The Sinfonia Concertante for Four Winds in E flat major is a work thought to be by Wolfgang Amadeus Mozart, for oboe, clarinet, horn, bassoon, and orchestra, K. 297b (Anh. C 14.01). He originally wrote a work for flute, oboe, horn, bassoon, and orchestra, K. Anh. 9 (297B), in Paris in April 1778. There is considerable debate about the relation of the work as it is performed today to this original work.
The Sinfonia Concertante is scored for solo oboe, solo clarinet, solo horn, solo bassoon, and an orchestra of two horns, two oboes, and strings. A typical performance lasts about 28 minutes.
- Allegro, in common time. This movement is in sonata form with three expositions rather than two – one played by the orchestra, the other two by the soloists. It contains a written cadenza before the coda.
- Adagio in common time, with "gentle exchanges of thematic material".
- Andante con variazioni, a theme with ten variations and a coda. Each variation is separated by "identical, basically decorative orchestral ritornelli". This movement is in 2/4 time until the end of the last variation, where 6 adagio bars in common time lead to a coda in 6/8 time.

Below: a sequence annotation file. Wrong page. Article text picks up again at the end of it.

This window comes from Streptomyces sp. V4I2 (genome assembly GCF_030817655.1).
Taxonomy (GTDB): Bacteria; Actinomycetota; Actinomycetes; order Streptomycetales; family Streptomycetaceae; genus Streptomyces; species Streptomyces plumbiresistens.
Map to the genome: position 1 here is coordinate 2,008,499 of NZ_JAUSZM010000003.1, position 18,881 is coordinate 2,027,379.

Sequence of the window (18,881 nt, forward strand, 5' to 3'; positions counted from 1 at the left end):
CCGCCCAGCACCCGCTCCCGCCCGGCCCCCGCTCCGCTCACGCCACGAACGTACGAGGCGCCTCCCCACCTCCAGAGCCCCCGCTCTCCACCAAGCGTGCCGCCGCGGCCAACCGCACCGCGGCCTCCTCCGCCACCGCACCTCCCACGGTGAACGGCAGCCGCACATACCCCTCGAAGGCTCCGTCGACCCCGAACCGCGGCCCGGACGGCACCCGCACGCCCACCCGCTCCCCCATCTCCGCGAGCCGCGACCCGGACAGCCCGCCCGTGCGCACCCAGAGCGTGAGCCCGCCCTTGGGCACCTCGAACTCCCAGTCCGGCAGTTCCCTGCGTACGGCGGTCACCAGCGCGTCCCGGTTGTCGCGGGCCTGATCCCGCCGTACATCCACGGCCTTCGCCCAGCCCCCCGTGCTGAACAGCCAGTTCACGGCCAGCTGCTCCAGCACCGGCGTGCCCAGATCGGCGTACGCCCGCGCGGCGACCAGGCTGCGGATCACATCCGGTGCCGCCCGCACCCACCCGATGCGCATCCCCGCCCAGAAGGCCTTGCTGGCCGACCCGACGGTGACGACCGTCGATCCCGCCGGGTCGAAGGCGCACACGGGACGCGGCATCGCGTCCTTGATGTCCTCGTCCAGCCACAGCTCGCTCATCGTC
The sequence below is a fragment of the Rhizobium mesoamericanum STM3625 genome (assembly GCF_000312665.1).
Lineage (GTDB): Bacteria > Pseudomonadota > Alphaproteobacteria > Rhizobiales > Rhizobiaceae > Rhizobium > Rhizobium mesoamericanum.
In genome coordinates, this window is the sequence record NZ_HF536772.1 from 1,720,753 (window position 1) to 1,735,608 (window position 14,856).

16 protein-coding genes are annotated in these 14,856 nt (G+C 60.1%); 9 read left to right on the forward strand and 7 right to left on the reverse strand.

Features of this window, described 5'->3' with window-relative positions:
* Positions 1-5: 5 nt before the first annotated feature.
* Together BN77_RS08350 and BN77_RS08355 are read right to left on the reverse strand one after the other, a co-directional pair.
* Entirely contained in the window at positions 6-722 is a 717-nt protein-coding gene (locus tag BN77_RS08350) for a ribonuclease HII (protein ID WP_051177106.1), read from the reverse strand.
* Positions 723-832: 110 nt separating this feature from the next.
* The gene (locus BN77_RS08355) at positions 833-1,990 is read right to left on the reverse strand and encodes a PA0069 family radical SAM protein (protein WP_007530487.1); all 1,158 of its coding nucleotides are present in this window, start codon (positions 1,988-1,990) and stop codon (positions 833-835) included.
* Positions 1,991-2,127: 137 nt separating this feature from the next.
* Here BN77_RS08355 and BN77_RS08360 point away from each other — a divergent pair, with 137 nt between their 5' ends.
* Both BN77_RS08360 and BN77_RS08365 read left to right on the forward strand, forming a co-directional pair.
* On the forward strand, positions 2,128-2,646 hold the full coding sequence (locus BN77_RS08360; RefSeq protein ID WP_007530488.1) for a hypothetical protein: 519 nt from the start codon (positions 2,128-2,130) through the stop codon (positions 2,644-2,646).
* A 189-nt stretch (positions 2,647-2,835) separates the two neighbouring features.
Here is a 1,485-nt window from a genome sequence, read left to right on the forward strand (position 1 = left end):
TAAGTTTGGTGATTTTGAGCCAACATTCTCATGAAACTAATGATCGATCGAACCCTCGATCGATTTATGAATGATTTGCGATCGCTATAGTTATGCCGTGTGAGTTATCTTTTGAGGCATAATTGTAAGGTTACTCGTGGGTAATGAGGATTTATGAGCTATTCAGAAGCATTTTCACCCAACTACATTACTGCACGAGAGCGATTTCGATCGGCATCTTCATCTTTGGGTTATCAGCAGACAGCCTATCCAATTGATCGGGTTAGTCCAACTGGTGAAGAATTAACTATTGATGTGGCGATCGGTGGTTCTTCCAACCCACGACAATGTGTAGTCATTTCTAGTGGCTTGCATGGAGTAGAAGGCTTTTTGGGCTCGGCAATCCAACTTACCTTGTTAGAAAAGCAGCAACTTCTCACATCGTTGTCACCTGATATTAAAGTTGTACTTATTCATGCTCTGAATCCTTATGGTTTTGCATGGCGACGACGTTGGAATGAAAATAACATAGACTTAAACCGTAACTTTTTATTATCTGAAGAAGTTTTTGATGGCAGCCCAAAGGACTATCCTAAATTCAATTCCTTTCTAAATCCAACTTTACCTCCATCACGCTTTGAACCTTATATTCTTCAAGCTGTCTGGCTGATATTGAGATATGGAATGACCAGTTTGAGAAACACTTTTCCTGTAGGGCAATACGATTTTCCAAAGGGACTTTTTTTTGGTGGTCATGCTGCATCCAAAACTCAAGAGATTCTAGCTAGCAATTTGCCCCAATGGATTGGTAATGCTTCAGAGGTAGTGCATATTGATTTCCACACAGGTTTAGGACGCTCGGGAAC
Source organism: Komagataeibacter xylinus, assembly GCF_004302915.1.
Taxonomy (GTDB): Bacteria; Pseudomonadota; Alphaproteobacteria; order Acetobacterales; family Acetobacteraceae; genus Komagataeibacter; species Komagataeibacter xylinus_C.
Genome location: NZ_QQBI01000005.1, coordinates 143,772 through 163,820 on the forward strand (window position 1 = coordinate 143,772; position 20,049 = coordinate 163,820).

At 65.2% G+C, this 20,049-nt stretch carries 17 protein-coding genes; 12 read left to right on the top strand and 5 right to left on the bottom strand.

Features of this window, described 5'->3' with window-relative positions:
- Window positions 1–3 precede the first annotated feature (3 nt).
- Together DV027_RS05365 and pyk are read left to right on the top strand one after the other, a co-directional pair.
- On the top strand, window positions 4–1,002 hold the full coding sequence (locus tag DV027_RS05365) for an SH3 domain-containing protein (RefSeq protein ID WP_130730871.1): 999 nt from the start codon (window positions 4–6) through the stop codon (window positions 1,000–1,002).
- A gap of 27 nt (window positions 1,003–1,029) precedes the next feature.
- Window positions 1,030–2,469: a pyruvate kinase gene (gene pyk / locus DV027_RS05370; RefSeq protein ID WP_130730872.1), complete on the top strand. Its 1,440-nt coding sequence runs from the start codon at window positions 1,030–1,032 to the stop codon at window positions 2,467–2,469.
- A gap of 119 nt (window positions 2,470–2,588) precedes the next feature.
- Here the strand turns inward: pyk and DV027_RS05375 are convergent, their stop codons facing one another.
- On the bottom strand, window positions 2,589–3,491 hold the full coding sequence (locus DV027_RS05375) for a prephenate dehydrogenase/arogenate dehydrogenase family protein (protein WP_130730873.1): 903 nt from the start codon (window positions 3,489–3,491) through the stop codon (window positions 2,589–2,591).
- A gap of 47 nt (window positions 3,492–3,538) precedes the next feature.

Mozart is known through letters and concert announcements to have written a sinfonia concertante for flute, oboe, horn, and bassoon, the original score of which is lost. There is considerable debate about the authenticity of what is performed today, and whether the extant piece is even related to the original work. Various scholars have conflicting opinions, and some say the composition is currently in a corrupt form. Stanley Sadie, for instance, is dismissive. Alfred Einstein considered it genuine. Some have the opinion that it is inconceivable that Mozart wrote a homotonal concerto (i.e. with all three movements in the same key; here E-flat major). The Mozart Project considers this piece as "spurious or doubtful", and it does not appear on the project's listing of concertos.
Mozart displayed affection and prominence for the wind instruments in his operas and concertos. Noteworthy wind passages are in the fifteenth and seventeenth piano concertos, with memorable dialogues with the soloist; flute, oboe and bassoon. In opera there are many arias with similar woodwind and French Horn passages, such as Fiordiligi's "Per pietà, ben mio, perdona" from Così fan tutte. Some authorities[who?] believe that these outstanding qualities are also displayed in this piece.
The Sinfonia Concertante is popular today, and regularly performed. It is well regarded by professional musicians. Robert Levin, who wrote an entire book about the piece, considers the orchestral part and the first movement cadenza to be spurious, and the soloists' role to have been modified by others from the original without having had the orchestral parts as reference. Levin has made a reconstruction of the original piece based on his research. The writing for wind instruments here is of such quality that it is only surpassed by the later "Gran Partita" in B-flat major, K. 361.